Black matte EVA platter. Available at www.etsy.com/shop/MaiaMingDesigns
When I look on Pinterest, I find people who have way surpassed my macarons in fanciness, there are painted ones, easter egg and animal-shaped ones, some which are such amazing works of art that I would never dare to eat them. I get a kick out of pinning the really fun ones on my Pinterest “Play with your Food” board (https://es.pinterest.com/maiaming/play-with-your-food/) but I have decided not to let this intimidate or inhibit my own macaron exploration.
In my household, there is a definite bias in favor of fruity flavored macarons. It had been a long time since I made lemon curd, and since I had not yet tried a fruit curd filling, this was a deciding point for making this latest batch of citrus macarons with an orange-lemon curd filling. I’ve seen macarons where the top shell was a different color than the bottom shell, and this is something I want to try next time a make macarons with two flavors…
I also decided to weigh all my ingredients for a change, instead of simply measuring the volumes, but I am going to put both measurements in this recipe for you.
Orange-Lemon Macaron Recipe:
1 cup almond flour (100 grams)
1 cup confectioners’ sugar (100 grams)
2 egg whites, room temperature (75 grams)
1/4 cup castor sugar (65 grams)
note: I blended my regular sugar in the coffee grinder to make it finer instead of using castor sugar,
this worked fine
1/2 teaspoon vanilla extract
1/2 teaspoon lemon juice
a pinch of salt
1-2 drops orange or yellow food coloring gel (make the color darker than you want your final macarons, because they will get lighter in baking)
orange and lemon zest to sprinkle on top of the macarons
LEMON CURD FILLING
(this will make more than you need for the macarons, but who doesn’t love fruit curd?)
1/2 cup butter
1 1/2 cups sugar
1/3 cup lemon juice
1/3 cup orange juice
grated zest from half a lemon
grated zest from half an orange
6 well beaten eggs
1. Sift the almond flour and confectioners sugar together through a fine-mesh sieve.
2. Whisk egg whites and salt at a low speed and add the castor sugar after a minute while the egg whites are still clear.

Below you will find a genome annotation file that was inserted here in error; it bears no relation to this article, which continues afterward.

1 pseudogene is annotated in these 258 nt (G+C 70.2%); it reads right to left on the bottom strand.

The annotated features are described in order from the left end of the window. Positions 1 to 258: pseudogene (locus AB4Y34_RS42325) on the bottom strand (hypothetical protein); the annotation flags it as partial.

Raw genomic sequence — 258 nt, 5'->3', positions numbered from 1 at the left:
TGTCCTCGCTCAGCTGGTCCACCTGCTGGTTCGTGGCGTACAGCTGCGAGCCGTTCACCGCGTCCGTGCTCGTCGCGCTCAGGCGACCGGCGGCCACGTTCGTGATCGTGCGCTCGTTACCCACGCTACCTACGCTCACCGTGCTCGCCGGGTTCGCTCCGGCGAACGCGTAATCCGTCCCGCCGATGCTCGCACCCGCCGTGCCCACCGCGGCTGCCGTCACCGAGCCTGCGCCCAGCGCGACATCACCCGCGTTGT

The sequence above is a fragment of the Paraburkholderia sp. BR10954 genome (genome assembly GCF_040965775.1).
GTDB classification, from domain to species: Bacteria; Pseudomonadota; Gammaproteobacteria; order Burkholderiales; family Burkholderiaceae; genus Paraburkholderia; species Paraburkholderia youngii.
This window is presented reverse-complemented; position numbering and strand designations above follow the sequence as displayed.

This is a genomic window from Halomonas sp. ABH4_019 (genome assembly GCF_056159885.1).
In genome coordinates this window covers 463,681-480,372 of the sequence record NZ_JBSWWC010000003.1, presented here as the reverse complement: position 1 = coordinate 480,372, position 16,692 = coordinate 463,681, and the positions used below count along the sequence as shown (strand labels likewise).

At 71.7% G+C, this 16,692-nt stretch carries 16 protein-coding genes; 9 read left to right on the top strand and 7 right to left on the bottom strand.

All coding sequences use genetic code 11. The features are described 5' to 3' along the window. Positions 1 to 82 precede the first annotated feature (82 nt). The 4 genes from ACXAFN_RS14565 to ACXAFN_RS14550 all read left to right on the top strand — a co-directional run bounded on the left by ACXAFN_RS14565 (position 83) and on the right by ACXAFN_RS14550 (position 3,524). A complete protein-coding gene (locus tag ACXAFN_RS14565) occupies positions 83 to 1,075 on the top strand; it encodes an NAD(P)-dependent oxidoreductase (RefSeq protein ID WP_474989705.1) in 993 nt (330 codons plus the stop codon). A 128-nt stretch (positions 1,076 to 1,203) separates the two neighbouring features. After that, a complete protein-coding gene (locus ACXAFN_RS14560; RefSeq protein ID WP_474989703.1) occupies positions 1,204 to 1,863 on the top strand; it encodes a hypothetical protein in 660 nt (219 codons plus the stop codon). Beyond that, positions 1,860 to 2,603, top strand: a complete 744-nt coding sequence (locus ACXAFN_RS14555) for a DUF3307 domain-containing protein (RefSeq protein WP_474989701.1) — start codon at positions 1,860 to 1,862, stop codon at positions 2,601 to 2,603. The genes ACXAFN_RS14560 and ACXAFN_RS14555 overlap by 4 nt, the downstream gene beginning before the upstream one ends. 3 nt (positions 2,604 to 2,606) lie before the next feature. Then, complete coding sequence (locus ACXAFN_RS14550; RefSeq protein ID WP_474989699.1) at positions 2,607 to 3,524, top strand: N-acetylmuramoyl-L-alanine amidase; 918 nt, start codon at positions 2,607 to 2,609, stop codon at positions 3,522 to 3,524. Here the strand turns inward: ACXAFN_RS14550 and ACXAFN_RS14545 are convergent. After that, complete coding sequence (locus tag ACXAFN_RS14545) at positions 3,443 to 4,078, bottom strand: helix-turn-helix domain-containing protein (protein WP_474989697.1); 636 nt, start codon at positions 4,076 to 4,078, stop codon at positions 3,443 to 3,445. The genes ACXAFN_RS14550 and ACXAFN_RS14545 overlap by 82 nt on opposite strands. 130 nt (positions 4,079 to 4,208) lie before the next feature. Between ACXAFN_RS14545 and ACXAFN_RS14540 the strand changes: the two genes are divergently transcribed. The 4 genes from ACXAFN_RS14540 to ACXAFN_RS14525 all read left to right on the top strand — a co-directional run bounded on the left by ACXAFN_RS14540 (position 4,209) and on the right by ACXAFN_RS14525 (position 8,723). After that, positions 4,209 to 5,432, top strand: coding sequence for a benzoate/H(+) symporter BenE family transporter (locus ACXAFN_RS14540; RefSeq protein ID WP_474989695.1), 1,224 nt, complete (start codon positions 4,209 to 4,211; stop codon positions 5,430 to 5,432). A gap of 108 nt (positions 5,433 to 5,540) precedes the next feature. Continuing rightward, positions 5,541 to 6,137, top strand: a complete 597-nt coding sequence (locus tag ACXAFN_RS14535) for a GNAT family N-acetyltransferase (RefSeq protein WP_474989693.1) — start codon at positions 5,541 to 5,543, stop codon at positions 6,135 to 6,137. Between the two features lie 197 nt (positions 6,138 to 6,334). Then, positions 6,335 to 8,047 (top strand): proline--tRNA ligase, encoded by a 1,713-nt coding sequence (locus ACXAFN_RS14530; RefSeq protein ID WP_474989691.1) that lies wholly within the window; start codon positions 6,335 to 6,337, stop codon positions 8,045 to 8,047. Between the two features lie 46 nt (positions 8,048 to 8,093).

3. Beat the egg whites into stiff, glossy peaks. Start for two minutes at a low speed, then two minutes at high speed. (My blender only has two speeds.) The goal is to create the meringue peaks without over-whipping the batter. If the batter is over-whipped, the macarons tend to hollow out underneath the shells and there are more air bubbles.
4. Add half of the dry ingredients. Fold with a spatula from bottom of bowl upward, then press the flat side of the spatula firmly through middle of mixture and rotate the bowl slightly. This process is called “macaronage” and reduces air bubbles in the batter. Add the second half of the dry ingredients and continue the macaronage until batter is glossy and flows like lava. Honestly, this is something that is part luck and part practice, there are countless videos online for how to achieve a proper macaronage!
5. Add the food coloring, vanilla and lemon juice towards the end of the macaronage process.
6. Rest a pastry bag inside a vertical cylinder to transfer the batter into the bag, then close the
top. Cut a small hole in the bottom tip of the pastry bag. The batter should be fairly stiff, but you don’t want it to come out too quickly, I cut my hole to less than 1 cm in diameter.
7. Either onto a parchment sheet or a macaron mat, pipe batter into 1 inch round cookies.
A macaron mat helps to make the cookies uniformly round and the same size, I also find the raised rims helpful to contain the batter from spreading out on the sheets. My macarons on parchment paper are never very round, but some people use a template with circles underneath the parchment paper.
8. Drop the baking sheets firmly onto the counter 2 or 3 times to release air bubbles. With a toothpick, pop any remaining air bubbles and smooth out the holes before you let the macarons rest. Sprinkle a little zest onto the surface of each macaron. Let the macaron sheets sit for 30-40 minutes to dry so that they create a slight crust on the surface.
9. Preheat oven to 180ºC.
10. Place the macarons in the oven on a lower rack and lower the heat to 170ºC. Bake macarons for 16 minutes, after 8 minutes it’s a good idea to take the tray out and face the front to the back, this way both ends of the tray get evenly baked. Only bake 1 sheet of macarons at a time. If your macarons are very large, bake a few minutes extra.
11. Fruit curd filling: Mix and stir the butter, sugar, juices and zest over a low heat. Add the eggs gradually and stir continuously for 15-20 minutes until the mixture thickens. Let cool before spreading onto your macarons.
12. Once the macarons are completely cooled, remove them from the sheets and use a butter knife or spatula to spread the filling on half of the cookie shell bottoms. Then sandwich the macarons together with the remaining shells. Just to be really decadent, I made some with pure lemon-orange curd and others with a 50/50 blend of whipped cream and curd, both were delicious. (The photos show the filling with whipped cream). Store the macarons in a closed storage tin in the refrigerator or in the freezer. I often keep the shells frozen and wait to fill the macarons right before serving.
Make a pot of tea and enjoy your macarons! As you can see, my kitty was very interested in these macarons, so try to save some for the humans too!
My kitty sniffing the macarons on posy plate from the Big Arrow-Maia Ming collection.
#lifestyleceramics #beautytexturewhimsy #simplepleasures #maiamingdesigns